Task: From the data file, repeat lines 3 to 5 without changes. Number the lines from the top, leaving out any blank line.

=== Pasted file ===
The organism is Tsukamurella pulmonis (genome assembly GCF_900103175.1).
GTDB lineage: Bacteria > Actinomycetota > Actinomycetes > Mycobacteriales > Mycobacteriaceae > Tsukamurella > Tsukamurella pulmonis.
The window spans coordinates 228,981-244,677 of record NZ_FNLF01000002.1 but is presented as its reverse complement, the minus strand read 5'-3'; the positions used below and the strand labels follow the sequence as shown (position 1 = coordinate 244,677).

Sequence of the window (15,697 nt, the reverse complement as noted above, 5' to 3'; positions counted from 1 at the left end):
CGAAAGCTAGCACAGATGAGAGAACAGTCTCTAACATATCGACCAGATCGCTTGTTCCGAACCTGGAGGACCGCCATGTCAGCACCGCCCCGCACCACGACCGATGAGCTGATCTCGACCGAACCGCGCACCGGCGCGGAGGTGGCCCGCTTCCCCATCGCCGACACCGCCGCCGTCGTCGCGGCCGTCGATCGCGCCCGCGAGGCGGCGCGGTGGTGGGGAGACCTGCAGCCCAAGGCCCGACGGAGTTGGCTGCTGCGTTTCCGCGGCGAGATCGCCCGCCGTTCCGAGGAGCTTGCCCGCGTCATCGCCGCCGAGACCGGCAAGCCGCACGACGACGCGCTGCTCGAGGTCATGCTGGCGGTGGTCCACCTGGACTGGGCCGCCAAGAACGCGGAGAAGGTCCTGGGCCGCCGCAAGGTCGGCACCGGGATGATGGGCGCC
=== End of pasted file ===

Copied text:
The window spans coordinates 228,981-244,677 of record NZ_FNLF01000002.1 but is presented as its reverse complement, the minus strand read 5'-3'; the positions used below and the strand labels follow the sequence as shown (position 1 = coordinate 244,677).

Sequence of the window (15,697 nt, the reverse complement as noted above, 5' to 3'; positions counted from 1 at the left end):
CGAAAGCTAGCACAGATGAGAGAACAGTCTCTAACATATCGACCAGATCGCTTGTTCCGAACCTGGAGGACCGCCATGTCAGCACCGCCCCGCACCACGACCGATGAGCTGATCTCGACCGAACCGCGCACCGGCGCGGAGGTGGCCCGCTTCCCCATCGCCGACACCGCCGCCGTCGTCGCGGCCGTCGATCGCGCCCGCGAGGCGGCGCGGTGGTGGGGAGACCTGCAGCCCAAGGCCCGACGGAGTTGGCTGCTGCGTTTCCGCGGCGAGATCGCCCGCCGTTCCGAGGAGCTTGCCCGCGTCATCGCCGCCGAGACCGGCAAGCCGCACGACGACGCGCTGCTCGAGGTCATGCTGGCGGTGGTCCACCTGGACTGGGCCGCCAAGAACGCGGAGAAGGTCCTGGGCCGCCGCAAGGTCGGCACCGGGATGATGGGCGCC